Date of Award

Spring 2002

Document Type


Degree Name

Doctor of Business Administration (DBA)


Economics and Finance

First Advisor

Roger Shelor


The Applications Service Provider (ASP) arrangement has engendered a revolution in the area of corporate information technology (IT) by transforming software from a packaged off-the-shelf product to an on-line virtual service.

The focus of this study is to establish a sound mathematical foundation for evaluating software rental agreements (embedding exit flexibility) by incorporating a real options framework (based upon the Black-Scholes approach) into the traditional capital budgeting technique. The static discounted cash flow or net present value analysis may not adequately serve as a ‘barometer’ of outsourcing value due to its inherent weaknesses. On the other hand, the options approach to valuing real investments appropriately prices the state-contingent opportunity risk of outsourcing flexibility in the model's variance parameter.

ASP or outsourcing mechanisms embedding the exit (or, deferral) option are developed and examined from the viewpoint of the renter as well as the subcontractor. From the renter's perspective, the value of the flexible outsourcing contract is modeled as a combination of tangible and intangible payoffs. A numerical illustration is used to demonstrate the applicability of the proposed model. The intangible payoff (given applications software alternatives), which is evaluated within the Margrabe's simple exchange option model, is found to increase at higher volatility levels, with the highest option prices (and investment values) tending to occur where the technological divergence between underlying applications environments is the greatest. Therefore, while evaluating rental software alternatives, IT managers should also consider the underlying applications technology in terms of the directional impact of new information.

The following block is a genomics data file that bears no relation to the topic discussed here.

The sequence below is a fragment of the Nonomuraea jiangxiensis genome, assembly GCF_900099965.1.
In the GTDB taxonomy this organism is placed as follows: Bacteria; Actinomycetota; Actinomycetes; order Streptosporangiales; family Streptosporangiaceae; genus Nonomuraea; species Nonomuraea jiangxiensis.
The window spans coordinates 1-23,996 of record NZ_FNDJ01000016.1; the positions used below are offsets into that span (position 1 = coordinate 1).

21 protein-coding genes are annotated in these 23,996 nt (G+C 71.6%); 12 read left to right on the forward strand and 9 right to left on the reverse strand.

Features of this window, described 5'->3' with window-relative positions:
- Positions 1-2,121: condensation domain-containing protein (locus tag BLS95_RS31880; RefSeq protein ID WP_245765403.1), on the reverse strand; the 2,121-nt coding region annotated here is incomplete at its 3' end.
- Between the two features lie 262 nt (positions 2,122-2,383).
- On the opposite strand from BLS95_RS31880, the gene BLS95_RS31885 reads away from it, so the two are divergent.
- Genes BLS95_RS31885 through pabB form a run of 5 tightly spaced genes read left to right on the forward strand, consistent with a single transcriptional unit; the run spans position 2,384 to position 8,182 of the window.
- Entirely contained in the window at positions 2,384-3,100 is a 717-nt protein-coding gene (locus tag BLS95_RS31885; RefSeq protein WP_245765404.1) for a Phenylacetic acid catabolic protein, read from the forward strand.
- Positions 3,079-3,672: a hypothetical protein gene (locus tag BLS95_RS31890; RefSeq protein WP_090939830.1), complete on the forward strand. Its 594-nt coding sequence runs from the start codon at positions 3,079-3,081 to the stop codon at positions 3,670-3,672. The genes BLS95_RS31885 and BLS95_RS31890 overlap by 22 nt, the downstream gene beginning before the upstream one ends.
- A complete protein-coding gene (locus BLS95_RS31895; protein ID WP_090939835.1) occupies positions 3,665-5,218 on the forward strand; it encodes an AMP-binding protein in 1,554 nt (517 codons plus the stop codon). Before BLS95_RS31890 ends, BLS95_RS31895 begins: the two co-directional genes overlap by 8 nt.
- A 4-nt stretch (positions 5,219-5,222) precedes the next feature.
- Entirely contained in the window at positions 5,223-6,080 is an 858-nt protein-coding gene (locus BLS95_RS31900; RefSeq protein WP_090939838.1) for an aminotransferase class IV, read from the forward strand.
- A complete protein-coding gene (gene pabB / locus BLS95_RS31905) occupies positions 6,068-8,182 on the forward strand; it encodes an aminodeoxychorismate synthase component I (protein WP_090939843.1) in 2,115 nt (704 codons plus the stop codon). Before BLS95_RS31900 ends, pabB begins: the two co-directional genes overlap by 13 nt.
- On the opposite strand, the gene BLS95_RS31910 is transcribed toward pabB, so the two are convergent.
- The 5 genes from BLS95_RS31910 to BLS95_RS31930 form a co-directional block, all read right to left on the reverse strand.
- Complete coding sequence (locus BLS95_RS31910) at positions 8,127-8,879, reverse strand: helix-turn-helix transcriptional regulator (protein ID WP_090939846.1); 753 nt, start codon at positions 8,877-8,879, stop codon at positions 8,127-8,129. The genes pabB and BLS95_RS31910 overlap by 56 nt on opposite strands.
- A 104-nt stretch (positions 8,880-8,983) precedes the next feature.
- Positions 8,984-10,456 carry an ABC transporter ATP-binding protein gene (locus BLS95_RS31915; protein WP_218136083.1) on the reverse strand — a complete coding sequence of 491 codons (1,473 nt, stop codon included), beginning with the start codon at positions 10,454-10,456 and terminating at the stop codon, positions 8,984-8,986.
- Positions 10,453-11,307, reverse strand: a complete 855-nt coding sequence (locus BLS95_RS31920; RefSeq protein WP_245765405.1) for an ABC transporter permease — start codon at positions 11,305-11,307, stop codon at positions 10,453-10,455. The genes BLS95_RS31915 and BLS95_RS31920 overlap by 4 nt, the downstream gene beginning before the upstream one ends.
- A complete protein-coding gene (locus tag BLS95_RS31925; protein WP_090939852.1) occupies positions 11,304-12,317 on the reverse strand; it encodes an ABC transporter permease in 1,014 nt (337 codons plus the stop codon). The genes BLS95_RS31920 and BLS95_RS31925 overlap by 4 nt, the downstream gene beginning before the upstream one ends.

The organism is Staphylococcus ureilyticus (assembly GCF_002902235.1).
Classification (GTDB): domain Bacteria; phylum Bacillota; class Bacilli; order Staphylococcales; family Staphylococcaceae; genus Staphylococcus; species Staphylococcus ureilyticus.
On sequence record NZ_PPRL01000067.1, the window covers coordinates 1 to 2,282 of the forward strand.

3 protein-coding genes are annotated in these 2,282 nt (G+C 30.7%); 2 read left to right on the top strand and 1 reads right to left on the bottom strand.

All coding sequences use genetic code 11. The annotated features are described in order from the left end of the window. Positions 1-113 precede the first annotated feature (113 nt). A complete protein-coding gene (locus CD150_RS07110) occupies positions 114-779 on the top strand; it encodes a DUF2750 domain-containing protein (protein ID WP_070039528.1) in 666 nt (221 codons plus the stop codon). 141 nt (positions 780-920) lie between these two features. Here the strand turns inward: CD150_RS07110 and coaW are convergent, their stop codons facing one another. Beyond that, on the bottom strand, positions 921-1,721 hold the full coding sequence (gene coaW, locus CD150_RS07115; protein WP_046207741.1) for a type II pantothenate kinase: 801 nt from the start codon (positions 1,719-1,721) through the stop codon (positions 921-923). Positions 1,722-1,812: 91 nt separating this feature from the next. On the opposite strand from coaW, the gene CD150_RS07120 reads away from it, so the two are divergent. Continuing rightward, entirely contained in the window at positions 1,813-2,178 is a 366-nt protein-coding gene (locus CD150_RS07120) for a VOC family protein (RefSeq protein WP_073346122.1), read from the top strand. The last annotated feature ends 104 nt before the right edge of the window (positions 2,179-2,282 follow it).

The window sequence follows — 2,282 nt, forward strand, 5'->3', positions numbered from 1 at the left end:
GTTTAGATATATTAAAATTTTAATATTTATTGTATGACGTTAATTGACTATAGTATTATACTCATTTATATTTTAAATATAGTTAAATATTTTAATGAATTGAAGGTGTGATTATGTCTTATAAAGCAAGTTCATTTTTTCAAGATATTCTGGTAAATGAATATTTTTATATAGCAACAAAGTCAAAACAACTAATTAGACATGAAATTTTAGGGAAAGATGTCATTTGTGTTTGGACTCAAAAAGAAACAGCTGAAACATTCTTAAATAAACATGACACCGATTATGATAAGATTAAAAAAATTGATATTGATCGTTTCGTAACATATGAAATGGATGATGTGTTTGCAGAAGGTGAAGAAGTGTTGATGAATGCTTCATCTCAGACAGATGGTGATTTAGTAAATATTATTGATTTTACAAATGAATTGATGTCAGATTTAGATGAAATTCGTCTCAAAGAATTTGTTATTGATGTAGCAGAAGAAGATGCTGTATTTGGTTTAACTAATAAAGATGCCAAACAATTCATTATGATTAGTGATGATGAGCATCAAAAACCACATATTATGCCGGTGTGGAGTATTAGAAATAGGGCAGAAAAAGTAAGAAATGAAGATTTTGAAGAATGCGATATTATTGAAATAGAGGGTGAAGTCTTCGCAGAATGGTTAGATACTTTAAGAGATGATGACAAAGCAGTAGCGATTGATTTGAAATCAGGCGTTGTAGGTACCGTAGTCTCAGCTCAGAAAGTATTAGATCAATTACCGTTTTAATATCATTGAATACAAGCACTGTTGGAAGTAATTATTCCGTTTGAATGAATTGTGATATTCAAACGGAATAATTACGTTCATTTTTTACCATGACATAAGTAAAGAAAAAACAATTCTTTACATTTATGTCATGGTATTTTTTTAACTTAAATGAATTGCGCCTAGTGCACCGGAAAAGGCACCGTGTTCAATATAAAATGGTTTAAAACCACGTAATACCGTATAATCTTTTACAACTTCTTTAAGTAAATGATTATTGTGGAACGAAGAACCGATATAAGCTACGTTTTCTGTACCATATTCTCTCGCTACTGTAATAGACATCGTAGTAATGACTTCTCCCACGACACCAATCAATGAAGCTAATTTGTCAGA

From the subcontractor's perspective, the value of the flexible outsourcing contract is modeled as a combination of a continuing ASP arrangement and the ‘aggregate’ option premium. A numerical analysis is conducted using actual data to examine model outcomes in the light of some results gleaned from related financial and real options literature. The value of exit flexibility, calculated as a ‘truncated’ nested call within a modified version of Carr's compound exchange option model, is less than the commonly designated upper bound. The analysis also reveals that the intermediate exit options can be expressed in terms of the terminal exit opportunity. Hence, one may obtain the outsourcing value by easily ‘weighing’ the simple option premium for the final decision implementation point with the appropriate ‘probability-discount’ factor. Further, consecutive options in the nested series exhibit a decreasing price trend as is observed under other multi-stage options scenarios. Finally, the study develops a theory of optimal exit times for outsourcing contracts that are designed to continue indefinitely into the future. (Abstract shortened by UMI.)